10.9 million Americans under age 65 have individual health insurance
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About 10.9 million Americans under age 65 purchased individual health insurance policies at some point in 2006, but only 7 million were covered by these policies for the full year, according to the latest News and Numbers from the Agency for Healthcare Research and Quality.
The 3.9 million individuals who had individual health insurance policies for part of the year were covered for about six months on average.
AHRQ’s analysis also shows that of Americans who bought individual policies for part of the year, nearly 44 percent were able to obtain coverage for the full year because they or their spouse got a job that offered health insurance or they had incomes low enough to quality for Medicaid or other public insurance. Most of this coverage came from employers.
- Forty percent obtained employer-sponsored health insurance.
- Three percent enrolled in Medicaid or other public insurance.
- Less than 1 percent obtained both employment-based insurance and public insurance.
People buy individual health insurance generally because they can’t get insurance from their employers, have lost a job that offers insurance, or do not qualify for Medicaid or other public programs.
AHRQ, which is part of the U.S. Department of Health and Human Services, works to enhance the quality, safety, efficiency, and effectiveness of health care in the United States. The data in this AHRQ News and Numbers summary are taken from the Medical Expenditure Panel Survey, a detailed source of information on the health services used by Americans, the frequency with which they are used, the cost of those services, and how they are paid. For more information, go to Length of Coverage in the Individual Health Insurance Market for the Non-Elderly U.S. Population, 2006, MEPS Statistical Brief 227 (http://www.meps.ahrq.gov/mepsweb/data_files/publications/st227/stat227.pdf).
Hospital admissions for lung cancer remained relatively stable - at roughly 150,000 a year between 1995 and 2006 - despite a steady decline in the number of Americans diagnosed with the disease, according to the latest News and Numbers from the Agency for Healthcare Research and Quality. Admissions have remained constant, in part, because lung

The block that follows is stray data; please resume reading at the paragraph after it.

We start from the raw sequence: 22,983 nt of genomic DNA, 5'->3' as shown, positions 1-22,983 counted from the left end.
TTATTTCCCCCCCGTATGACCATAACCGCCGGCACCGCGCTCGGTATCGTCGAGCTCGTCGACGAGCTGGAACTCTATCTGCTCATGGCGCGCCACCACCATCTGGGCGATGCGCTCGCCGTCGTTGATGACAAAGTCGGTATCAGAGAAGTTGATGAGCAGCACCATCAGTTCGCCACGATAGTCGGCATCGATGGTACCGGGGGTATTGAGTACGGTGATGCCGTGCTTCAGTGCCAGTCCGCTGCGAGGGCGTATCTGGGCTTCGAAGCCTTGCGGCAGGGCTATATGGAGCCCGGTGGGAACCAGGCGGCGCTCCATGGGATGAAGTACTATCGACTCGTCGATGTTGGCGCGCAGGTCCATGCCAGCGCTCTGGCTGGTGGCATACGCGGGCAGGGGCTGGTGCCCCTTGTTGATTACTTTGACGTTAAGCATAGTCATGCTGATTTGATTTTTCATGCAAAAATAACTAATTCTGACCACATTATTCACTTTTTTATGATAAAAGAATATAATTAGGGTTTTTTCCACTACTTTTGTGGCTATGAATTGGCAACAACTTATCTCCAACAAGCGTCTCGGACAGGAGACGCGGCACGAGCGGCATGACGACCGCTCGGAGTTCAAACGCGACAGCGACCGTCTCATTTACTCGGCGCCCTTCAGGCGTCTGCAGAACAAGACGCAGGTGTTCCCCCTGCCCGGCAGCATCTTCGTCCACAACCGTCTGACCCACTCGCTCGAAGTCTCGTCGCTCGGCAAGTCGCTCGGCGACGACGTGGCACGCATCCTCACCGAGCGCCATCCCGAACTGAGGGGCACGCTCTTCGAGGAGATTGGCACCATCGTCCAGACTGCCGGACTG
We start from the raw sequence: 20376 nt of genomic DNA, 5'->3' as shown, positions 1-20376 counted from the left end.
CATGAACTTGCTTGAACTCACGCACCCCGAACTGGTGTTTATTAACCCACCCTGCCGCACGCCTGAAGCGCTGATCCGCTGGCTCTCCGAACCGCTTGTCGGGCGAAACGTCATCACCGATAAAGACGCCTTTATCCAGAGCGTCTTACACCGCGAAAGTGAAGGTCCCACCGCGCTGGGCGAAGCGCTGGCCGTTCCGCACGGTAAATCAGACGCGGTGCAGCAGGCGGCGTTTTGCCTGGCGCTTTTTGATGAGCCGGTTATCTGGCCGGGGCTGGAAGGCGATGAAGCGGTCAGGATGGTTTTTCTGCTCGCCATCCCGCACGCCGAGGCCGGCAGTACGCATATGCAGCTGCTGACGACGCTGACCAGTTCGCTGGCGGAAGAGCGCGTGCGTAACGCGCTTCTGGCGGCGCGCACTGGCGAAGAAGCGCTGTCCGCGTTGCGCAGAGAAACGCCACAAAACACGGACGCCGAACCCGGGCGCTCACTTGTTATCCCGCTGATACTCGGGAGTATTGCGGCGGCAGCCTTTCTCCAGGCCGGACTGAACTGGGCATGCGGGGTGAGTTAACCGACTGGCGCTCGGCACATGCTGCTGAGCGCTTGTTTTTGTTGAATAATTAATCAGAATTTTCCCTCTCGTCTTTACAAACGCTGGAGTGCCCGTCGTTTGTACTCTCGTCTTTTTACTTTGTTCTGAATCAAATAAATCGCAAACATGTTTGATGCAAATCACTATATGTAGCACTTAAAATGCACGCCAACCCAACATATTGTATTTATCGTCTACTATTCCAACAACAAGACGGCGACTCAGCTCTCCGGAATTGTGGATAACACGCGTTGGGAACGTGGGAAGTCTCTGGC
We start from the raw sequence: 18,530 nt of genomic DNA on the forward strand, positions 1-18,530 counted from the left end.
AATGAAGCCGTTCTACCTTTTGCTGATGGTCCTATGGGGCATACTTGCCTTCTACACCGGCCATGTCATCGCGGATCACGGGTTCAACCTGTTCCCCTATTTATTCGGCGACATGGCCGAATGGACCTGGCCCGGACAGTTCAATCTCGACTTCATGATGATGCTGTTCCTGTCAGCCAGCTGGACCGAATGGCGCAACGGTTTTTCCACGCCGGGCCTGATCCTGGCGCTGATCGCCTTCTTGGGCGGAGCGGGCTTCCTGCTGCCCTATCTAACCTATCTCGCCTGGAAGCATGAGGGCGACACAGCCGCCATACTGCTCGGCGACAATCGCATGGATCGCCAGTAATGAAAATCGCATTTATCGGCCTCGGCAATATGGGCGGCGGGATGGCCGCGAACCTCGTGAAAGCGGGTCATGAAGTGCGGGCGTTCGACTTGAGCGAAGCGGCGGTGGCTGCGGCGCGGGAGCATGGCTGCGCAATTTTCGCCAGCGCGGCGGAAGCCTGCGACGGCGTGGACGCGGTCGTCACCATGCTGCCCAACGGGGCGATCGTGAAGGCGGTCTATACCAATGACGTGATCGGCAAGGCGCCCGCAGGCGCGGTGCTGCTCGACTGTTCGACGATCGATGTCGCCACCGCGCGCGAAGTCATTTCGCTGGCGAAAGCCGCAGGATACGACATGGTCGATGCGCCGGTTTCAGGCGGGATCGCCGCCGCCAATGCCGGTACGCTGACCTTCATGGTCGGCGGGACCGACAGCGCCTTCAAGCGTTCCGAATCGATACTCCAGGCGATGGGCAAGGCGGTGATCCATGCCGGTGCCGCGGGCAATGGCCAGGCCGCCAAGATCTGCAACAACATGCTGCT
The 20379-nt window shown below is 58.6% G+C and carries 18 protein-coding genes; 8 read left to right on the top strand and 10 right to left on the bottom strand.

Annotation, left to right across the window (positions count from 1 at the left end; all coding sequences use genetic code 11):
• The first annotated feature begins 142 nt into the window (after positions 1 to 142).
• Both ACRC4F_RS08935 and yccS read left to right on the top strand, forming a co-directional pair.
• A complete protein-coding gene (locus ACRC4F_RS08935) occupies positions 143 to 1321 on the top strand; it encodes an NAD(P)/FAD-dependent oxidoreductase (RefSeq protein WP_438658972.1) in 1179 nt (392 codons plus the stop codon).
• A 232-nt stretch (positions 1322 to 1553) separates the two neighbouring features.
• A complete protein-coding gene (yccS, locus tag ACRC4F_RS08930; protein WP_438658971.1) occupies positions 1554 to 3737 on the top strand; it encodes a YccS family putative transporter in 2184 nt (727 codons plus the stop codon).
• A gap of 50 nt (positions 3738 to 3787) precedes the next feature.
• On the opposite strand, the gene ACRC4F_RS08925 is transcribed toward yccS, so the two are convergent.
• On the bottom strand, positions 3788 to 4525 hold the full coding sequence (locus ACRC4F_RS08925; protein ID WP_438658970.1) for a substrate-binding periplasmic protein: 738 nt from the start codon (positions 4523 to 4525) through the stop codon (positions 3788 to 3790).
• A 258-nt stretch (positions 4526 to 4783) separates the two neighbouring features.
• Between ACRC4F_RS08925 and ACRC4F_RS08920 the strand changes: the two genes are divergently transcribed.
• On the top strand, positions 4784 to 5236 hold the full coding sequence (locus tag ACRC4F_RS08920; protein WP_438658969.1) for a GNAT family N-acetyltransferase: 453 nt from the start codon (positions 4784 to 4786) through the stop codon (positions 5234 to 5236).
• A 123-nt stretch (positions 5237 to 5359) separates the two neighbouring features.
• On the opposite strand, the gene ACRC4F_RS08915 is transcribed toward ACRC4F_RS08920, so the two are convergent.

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How does a $5000 tax credit help when the average family health care plan now costs more than $12,500/year, and how are working families expected to pay the difference? Why let insurers sell across state lines if it wipes out state consumer protections in the process? Where will people with pre-existing conditions get quality,
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Improved treatments for acid reflux disease, ulcers, arthritis and other conditions helped reduce hospital admission rates for internal bleeding in the upper gastrointestinal tract by 14 percent from 1998 to 2006, according to the latest News and Numbers from the Agency for Healthcare Research and Quality. The upper gastrointestinal, or “G.I.” tract extends from the
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The Department of Health and Human Services (HHS) has released the first-ever inventory of quality measures that are used for reporting, payment, or quality improvement by its agencies and operating divisions. The HHS measure inventory, which is available on the National Quality Measures Clearinghouse, a Web site of the Agency for Healthcare Research and Quality
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The Bureau of Labor Statistics just announced a jump in the jobless rate, from 6.8 percent in November to 7.2 percent in December. This indicates that there is further growth in the ranks of the uninsured. As many as half a million people may lose their health coverage as a result of last month’s job
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